Europe without borders: What you should know about Schengen
The Schengen area comprises of European countries that have abolished passport and all other types of border control at their mutual borders. The area mostly functions as a single jurisdiction for international travel purposes, with a common visa policy.
The Schengen Agreement, which seeks to create a single European territory devoid of internal borders, was signed by five European Union member states – Belgium, Germany, France, Luxembourg and the Netherlands – on 14 June 1985.
The treaty was named after Schengen, the small village in Luxembourg that is located on the point where its borders meet those of Germany and France where it was signed.
The Schengen Agreement abolishes internal borders, checkpoints and controls, enabling passport-free movement between the signatory countries.
Map of the Schengen area / Photo: European Commission
The convention implementing the Schengen Agreement entered into force on 25 March 1995 and border controls were abolished between Belgium, Germany, Spain, France, Luxembourg, the Netherlands and Portugal (Spain and Portugal had signed the Agreement in June 1991).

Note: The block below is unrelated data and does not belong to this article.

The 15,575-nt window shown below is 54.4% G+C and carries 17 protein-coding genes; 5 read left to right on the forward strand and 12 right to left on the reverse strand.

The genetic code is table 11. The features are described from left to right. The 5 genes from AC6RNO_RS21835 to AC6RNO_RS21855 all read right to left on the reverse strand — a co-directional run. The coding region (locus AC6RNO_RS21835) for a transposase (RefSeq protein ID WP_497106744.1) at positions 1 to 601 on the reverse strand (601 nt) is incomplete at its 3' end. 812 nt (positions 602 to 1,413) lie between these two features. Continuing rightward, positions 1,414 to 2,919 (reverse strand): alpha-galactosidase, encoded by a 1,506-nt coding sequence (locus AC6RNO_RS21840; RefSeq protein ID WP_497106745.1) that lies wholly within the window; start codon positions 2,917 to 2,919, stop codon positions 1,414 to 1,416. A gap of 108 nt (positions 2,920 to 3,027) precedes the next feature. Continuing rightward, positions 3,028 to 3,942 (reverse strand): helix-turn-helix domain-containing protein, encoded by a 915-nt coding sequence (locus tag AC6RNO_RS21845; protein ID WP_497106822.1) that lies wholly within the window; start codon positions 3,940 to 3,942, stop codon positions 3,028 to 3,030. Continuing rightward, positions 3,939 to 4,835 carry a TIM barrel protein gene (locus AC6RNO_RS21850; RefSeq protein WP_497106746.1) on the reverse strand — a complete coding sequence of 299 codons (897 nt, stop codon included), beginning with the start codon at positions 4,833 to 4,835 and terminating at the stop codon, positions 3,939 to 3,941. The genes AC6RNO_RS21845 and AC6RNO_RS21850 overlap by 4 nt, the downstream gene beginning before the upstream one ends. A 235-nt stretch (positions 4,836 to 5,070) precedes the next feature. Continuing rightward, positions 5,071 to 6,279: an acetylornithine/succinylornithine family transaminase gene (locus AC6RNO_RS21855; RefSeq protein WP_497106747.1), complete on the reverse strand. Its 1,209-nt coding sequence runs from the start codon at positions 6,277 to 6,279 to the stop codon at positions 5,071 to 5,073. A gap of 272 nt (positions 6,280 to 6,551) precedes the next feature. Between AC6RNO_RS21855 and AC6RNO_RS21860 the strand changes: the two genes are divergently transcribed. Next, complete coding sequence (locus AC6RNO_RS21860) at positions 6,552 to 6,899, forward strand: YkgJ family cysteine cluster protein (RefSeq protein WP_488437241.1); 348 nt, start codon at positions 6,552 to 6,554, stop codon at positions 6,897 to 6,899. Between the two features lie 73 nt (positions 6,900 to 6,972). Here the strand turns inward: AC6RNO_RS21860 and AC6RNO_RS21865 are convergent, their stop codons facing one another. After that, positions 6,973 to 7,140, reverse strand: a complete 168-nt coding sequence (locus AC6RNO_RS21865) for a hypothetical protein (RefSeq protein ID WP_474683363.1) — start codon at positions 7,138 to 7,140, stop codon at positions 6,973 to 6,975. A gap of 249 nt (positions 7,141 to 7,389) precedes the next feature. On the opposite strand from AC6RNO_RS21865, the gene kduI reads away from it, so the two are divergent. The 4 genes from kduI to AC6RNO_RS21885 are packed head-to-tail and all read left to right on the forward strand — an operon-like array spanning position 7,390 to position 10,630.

The 26 countries that are currently members of the Schengen Agreement are Austria, Belgium, Czech Republic, Denmark, Estonia, Finland, France, Germany, Greece, Hungary, Iceland, Italy, Latvia, Liechtenstein, Lithuania, Luxembourg, Malta, Netherlands, Norway, Poland, Portugal, Slovakia, Slovenia, Spain, Sweden, and Switzerland.
Twenty-two of these are EU members. Liechtenstein, Switzerland, Iceland and Norway are not members of the EU. So, they are officially known as the countries that are associated with the Schengen activities of the EU.
Close-up page of passport with Schengen visa issued by a German diplomatic mission. The Schengen visa, a short stay visa allowing its holder to circulate in the Schengen area, crossing internal borders without further formalities / Photo: MA8 / shutterstock.com
De facto, the Schengen area also includes several microstates — Monaco, San Marino and the Vatican City — that maintain open or semi-open borders with Schengen countries. Apart from these countries, the Schengen area also includes the Caribbean islands that belong to France.
There are six EU members that have not yet joined the Schengen Area: Ireland and United Kingdom negotiated opt-outs from the Agreement and Romania, Bulgaria, Croatia and Cyprus are required to and are seeking to join soon.
The Schengen Agreement offers freedom of movement to some 400 million EU citizens, who can cross internal borders within the Schengen Area freely and without need to carry a passport. Non-EU citizens can obtain a Schengen visa that allows them to move freely within the Schengen area.
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